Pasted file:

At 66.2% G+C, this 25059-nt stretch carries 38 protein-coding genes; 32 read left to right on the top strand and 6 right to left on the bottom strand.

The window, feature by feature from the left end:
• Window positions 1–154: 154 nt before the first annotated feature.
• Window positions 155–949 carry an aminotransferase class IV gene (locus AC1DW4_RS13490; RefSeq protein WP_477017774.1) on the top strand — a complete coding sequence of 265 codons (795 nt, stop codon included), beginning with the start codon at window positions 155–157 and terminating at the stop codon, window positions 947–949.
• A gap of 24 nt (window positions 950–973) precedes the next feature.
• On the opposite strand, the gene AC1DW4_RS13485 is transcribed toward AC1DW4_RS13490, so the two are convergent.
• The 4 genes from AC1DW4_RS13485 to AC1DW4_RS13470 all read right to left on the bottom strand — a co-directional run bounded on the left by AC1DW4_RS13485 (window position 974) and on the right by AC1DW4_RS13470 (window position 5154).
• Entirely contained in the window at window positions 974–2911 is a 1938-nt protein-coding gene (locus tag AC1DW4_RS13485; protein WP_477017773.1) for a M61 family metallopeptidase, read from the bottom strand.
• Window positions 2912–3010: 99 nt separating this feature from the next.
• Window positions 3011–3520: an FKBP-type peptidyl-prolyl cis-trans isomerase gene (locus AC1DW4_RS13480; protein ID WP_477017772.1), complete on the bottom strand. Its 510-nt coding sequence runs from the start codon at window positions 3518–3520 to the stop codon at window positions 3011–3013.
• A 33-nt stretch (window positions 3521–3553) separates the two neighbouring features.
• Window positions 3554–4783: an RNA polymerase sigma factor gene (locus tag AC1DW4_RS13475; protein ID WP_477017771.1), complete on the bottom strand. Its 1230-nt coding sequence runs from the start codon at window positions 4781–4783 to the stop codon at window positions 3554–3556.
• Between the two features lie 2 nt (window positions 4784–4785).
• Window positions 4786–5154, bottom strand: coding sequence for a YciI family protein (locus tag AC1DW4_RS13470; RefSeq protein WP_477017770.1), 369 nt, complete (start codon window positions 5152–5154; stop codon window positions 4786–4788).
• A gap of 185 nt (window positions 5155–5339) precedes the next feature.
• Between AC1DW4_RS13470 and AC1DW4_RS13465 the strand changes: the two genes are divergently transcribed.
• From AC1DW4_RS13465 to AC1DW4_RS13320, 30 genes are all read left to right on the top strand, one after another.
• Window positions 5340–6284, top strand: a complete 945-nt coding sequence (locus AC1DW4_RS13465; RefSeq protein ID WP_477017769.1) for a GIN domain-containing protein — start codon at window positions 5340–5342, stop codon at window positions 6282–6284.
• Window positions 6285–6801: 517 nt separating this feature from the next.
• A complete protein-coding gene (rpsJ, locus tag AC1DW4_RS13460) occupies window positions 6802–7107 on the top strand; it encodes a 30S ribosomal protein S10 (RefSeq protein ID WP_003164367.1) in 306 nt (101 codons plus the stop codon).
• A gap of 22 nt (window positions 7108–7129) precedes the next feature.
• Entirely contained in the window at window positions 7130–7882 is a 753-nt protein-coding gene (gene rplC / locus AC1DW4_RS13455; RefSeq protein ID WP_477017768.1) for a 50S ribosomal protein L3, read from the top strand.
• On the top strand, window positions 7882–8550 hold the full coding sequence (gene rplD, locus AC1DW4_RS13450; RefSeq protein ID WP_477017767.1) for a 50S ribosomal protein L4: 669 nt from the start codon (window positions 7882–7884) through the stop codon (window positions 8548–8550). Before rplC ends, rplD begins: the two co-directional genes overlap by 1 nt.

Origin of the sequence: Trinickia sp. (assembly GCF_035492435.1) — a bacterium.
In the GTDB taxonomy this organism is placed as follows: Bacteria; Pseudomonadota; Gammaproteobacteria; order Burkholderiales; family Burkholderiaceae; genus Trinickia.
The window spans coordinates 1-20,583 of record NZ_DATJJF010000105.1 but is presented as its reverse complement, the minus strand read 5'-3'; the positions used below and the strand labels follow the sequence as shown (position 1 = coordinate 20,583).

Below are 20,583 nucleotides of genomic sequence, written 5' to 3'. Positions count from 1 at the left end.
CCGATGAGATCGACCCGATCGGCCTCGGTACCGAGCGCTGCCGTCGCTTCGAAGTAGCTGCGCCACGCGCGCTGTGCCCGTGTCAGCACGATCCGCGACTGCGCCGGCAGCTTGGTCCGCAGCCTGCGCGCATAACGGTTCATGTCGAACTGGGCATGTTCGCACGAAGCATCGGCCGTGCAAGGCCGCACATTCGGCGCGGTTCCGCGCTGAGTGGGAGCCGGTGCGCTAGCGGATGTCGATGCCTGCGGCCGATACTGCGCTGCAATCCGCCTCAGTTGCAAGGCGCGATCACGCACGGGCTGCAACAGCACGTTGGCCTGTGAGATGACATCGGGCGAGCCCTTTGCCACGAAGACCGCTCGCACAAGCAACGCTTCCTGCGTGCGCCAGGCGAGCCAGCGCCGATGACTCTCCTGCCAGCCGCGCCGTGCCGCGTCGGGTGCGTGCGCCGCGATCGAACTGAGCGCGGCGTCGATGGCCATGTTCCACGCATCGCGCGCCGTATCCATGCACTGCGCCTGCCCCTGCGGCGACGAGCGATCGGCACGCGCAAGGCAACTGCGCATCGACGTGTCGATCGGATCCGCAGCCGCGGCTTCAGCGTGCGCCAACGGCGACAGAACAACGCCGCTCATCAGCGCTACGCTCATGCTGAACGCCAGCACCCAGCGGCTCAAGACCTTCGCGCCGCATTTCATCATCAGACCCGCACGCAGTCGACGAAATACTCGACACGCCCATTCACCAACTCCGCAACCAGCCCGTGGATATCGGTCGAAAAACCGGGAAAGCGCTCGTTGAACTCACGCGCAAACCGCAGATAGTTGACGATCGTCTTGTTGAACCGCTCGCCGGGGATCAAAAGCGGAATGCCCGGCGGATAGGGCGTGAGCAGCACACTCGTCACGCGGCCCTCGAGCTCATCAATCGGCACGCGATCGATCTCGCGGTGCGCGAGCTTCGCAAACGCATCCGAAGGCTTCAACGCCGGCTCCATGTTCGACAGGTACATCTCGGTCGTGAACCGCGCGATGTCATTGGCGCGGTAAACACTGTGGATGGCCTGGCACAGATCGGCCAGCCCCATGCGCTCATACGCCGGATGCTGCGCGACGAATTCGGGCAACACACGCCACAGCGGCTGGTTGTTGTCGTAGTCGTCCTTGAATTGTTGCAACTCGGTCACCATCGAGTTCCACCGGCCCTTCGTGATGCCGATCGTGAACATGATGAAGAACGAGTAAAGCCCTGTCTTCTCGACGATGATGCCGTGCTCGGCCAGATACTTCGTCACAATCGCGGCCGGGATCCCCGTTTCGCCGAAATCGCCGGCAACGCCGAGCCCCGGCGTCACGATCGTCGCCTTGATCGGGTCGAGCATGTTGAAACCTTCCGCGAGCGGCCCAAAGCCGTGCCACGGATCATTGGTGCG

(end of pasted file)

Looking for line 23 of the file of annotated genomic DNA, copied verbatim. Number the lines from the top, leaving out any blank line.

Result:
• On the top strand, window positions 7882–8550 hold the full coding sequence (gene rplD, locus AC1DW4_RS13450; RefSeq protein ID WP_477017767.1) for a 50S ribosomal protein L4: 669 nt from the start codon (window positions 7882–7884) through the stop codon (window positions 8548–8550). Before rplC ends, rplD begins: the two co-directional genes overlap by 1 nt.